As reported by BBC news, most schools in Wales that appointed new teachers to cut infant class sizes say they will not be able to keep them when a government grant ends
A progress report by education minister Kirsty Williams said 115 schools were benefiting from the £36m grant. The grant was to be used to pay for new school staff or extra classrooms for four to seven-year-olds. However, some education experts and politicians have questioned its value for money.
The Welsh government said it was targeting the money at schools with significant numbers of poorer pupils, higher levels of children with additional learning needs or with English as an additional language, or where outcomes were lower than average.
It aims to spend £16m to fund 150 additional teaching staff and £20m to create 59 new classrooms as well as improving existing facilities. So far, 95 additional teachers and 40 additional teaching assistants are in place.
But the report said the majority of schools that have received a grant to fund additional teachers said they would not be able to keep them when the grant ends in August 2021.
“Schools are reporting that budgets are becoming more challenging each year and maintaining the additional teachers would put them in a deficit budget,” it said.
A “very small number” of schools said they would look at using the Pupil Development Grant or carefully managing budgets to keep the classes.
Examples of how the grant has been used include creating two classes of about 15 from one class of 30 or creating smaller classes of about 10 for those pupils who need extra support.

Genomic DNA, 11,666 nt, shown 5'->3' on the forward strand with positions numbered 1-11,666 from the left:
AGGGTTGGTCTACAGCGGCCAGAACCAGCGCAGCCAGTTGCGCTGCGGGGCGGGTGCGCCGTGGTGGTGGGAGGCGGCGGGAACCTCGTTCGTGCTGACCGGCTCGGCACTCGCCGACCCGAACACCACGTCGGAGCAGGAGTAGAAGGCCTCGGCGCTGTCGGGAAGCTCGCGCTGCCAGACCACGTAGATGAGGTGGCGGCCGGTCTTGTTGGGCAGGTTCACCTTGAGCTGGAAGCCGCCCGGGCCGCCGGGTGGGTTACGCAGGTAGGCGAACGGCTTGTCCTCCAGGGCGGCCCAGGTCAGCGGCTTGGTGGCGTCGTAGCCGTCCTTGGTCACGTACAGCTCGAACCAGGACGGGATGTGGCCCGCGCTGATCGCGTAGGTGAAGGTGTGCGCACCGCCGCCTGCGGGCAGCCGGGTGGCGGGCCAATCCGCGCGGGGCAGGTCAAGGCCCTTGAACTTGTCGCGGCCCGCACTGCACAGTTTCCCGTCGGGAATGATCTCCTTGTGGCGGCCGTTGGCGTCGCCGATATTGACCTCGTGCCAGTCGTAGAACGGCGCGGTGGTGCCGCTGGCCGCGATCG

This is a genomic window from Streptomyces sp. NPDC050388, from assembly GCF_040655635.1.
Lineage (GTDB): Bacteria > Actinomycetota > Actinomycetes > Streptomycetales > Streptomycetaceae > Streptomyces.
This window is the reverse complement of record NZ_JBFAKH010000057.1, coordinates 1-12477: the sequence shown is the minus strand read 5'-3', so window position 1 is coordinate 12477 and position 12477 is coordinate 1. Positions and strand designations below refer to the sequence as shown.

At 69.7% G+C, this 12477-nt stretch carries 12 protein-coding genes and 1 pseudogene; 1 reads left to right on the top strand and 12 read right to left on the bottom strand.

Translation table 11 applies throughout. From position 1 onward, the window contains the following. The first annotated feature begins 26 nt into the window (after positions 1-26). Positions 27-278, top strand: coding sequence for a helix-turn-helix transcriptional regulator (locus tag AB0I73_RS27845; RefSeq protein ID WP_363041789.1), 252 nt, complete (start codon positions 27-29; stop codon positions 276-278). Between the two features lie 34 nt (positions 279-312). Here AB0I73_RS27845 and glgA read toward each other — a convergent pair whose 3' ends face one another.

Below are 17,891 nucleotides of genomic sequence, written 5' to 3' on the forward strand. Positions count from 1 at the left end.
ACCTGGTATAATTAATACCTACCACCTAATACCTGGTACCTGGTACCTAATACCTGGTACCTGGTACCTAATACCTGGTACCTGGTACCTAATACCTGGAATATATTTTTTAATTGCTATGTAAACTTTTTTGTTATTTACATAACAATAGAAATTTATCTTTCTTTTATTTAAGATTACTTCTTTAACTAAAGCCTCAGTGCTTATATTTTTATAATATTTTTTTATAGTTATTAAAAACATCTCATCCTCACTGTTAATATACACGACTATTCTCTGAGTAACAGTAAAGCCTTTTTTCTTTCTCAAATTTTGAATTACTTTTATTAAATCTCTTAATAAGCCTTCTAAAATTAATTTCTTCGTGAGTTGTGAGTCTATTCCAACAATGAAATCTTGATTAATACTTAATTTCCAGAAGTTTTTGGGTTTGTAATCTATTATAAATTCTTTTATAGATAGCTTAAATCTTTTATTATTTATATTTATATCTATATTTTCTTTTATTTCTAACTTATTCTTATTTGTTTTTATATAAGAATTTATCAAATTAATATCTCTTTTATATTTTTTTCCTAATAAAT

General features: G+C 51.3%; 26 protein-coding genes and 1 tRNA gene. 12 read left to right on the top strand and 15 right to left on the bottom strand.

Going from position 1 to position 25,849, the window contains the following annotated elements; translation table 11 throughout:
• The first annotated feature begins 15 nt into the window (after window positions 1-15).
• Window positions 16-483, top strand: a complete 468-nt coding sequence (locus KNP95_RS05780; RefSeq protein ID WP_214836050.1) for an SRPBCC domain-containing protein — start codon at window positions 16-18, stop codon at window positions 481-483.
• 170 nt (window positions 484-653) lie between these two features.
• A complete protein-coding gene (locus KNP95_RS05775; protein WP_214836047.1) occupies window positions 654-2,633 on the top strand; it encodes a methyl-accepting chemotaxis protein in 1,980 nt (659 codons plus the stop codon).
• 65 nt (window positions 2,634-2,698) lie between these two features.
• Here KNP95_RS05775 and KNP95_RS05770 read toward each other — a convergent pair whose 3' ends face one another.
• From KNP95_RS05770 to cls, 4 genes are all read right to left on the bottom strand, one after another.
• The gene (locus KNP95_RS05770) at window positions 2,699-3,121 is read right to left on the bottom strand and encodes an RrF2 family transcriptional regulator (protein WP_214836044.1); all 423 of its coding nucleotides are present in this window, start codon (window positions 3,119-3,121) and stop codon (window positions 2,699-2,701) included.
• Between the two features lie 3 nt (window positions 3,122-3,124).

A commitment to reduce infant classes was a key element of the agreement which brought Liberal Democrat Kirsty Williams into the Labour cabinet in 2016.
But some politicians and advisers questioned at the time whether the millions allocated to the policy would be better spent on other priorities.
However, the Organisation for Economic Cooperation and Development (OECD) has said the overall evidence on the effects of reduced class size on student performance is “weak”.
It has said cutting class sizes results in “trade-offs”, which could mean less investment in other key areas. But it said there was “wide agreement” that younger children need more time and interaction with teachers and “some evidence” that smaller classes may benefit students from disadvantaged backgrounds.
Plaid Cymru education spokeswoman Sian Gwenllian welcomed the emphasis on reducing class sizes so that more time could be devoted to individual pupils.
“However, major problems still face our schools and our teachers – including the fact that we lose a third of new teachers within the first five years and that we are not recruiting as many new teachers as we should be,” she said.
“We need urgent measures to turn this situation around. Otherwise there won’t be enough teachers in the system to allow class sizes to reduce in future years.”
Suzy Davies, who speaks on education for the Welsh Conservatives, said: “Any commitment has to be clear on how to attract enough teachers and support staff with the necessary skills.”